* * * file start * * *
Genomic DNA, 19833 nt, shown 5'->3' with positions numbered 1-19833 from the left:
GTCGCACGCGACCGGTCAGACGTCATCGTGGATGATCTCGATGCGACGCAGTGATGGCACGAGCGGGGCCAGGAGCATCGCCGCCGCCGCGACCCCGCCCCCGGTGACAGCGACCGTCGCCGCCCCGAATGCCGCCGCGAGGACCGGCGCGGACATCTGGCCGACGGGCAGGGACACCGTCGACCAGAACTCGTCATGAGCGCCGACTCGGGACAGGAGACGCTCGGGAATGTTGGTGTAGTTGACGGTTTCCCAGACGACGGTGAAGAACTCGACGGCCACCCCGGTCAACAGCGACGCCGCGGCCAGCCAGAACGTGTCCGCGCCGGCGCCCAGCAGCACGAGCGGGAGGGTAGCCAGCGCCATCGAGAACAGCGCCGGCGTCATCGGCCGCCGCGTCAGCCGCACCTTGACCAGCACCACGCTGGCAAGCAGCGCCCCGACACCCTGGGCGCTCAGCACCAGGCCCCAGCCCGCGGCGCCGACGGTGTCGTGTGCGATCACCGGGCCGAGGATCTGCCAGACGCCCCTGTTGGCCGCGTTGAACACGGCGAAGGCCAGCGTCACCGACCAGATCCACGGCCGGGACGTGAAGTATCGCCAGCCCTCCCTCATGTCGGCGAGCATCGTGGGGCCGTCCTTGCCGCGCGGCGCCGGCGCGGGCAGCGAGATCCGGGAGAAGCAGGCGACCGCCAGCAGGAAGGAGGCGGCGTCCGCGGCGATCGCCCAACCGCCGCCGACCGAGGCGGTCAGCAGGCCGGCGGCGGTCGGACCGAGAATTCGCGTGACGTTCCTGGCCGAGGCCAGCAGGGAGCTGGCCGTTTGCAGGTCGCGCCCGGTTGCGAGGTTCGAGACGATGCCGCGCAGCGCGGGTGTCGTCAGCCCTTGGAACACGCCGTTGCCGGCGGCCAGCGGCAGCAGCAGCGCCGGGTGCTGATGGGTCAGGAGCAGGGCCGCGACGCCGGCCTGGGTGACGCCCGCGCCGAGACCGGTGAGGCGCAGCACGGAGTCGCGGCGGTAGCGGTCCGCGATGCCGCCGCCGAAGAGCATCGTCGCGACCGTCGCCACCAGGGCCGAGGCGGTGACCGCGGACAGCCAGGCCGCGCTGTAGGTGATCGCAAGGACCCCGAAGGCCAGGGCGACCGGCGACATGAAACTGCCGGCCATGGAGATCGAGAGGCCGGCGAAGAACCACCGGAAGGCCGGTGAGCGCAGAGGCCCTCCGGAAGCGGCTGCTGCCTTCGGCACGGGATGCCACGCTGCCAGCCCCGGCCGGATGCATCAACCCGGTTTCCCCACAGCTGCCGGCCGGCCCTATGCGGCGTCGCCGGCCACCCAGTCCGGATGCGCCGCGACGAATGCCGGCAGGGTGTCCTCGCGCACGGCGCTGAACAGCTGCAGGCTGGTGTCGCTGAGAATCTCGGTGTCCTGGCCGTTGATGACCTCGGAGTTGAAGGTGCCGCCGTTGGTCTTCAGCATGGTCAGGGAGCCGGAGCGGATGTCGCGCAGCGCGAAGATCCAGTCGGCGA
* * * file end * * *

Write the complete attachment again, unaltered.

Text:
Genomic DNA, 19833 nt, shown 5'->3' with positions numbered 1-19833 from the left:
GTCGCACGCGACCGGTCAGACGTCATCGTGGATGATCTCGATGCGACGCAGTGATGGCACGAGCGGGGCCAGGAGCATCGCCGCCGCCGCGACCCCGCCCCCGGTGACAGCGACCGTCGCCGCCCCGAATGCCGCCGCGAGGACCGGCGCGGACATCTGGCCGACGGGCAGGGACACCGTCGACCAGAACTCGTCATGAGCGCCGACTCGGGACAGGAGACGCTCGGGAATGTTGGTGTAGTTGACGGTTTCCCAGACGACGGTGAAGAACTCGACGGCCACCCCGGTCAACAGCGACGCCGCGGCCAGCCAGAACGTGTCCGCGCCGGCGCCCAGCAGCACGAGCGGGAGGGTAGCCAGCGCCATCGAGAACAGCGCCGGCGTCATCGGCCGCCGCGTCAGCCGCACCTTGACCAGCACCACGCTGGCAAGCAGCGCCCCGACACCCTGGGCGCTCAGCACCAGGCCCCAGCCCGCGGCGCCGACGGTGTCGTGTGCGATCACCGGGCCGAGGATCTGCCAGACGCCCCTGTTGGCCGCGTTGAACACGGCGAAGGCCAGCGTCACCGACCAGATCCACGGCCGGGACGTGAAGTATCGCCAGCCCTCCCTCATGTCGGCGAGCATCGTGGGGCCGTCCTTGCCGCGCGGCGCCGGCGCGGGCAGCGAGATCCGGGAGAAGCAGGCGACCGCCAGCAGGAAGGAGGCGGCGTCCGCGGCGATCGCCCAACCGCCGCCGACCGAGGCGGTCAGCAGGCCGGCGGCGGTCGGACCGAGAATTCGCGTGACGTTCCTGGCCGAGGCCAGCAGGGAGCTGGCCGTTTGCAGGTCGCGCCCGGTTGCGAGGTTCGAGACGATGCCGCGCAGCGCGGGTGTCGTCAGCCCTTGGAACACGCCGTTGCCGGCGGCCAGCGGCAGCAGCAGCGCCGGGTGCTGATGGGTCAGGAGCAGGGCCGCGACGCCGGCCTGGGTGACGCCCGCGCCGAGACCGGTGAGGCGCAGCACGGAGTCGCGGCGGTAGCGGTCCGCGATGCCGCCGCCGAAGAGCATCGTCGCGACCGTCGCCACCAGGGCCGAGGCGGTGACCGCGGACAGCCAGGCCGCGCTGTAGGTGATCGCAAGGACCCCGAAGGCCAGGGCGACCGGCGACATGAAACTGCCGGCCATGGAGATCGAGAGGCCGGCGAAGAACCACCGGAAGGCCGGTGAGCGCAGAGGCCCTCCGGAAGCGGCTGCTGCCTTCGGCACGGGATGCCACGCTGCCAGCCCCGGCCGGATGCATCAACCCGGTTTCCCCACAGCTGCCGGCCGGCCCTATGCGGCGTCGCCGGCCACCCAGTCCGGATGCGCCGCGACGAATGCCGGCAGGGTGTCCTCGCGCACGGCGCTGAACAGCTGCAGGCTGGTGTCGCTGAGAATCTCGGTGTCCTGGCCGTTGATGACCTCGGAGTTGAAGGTGCCGCCGTTGGTCTTCAGCATGGTCAGGGAGCCGGAGCGGATGTCGCGCAGCGCGAAGATCCAGTCGGCGA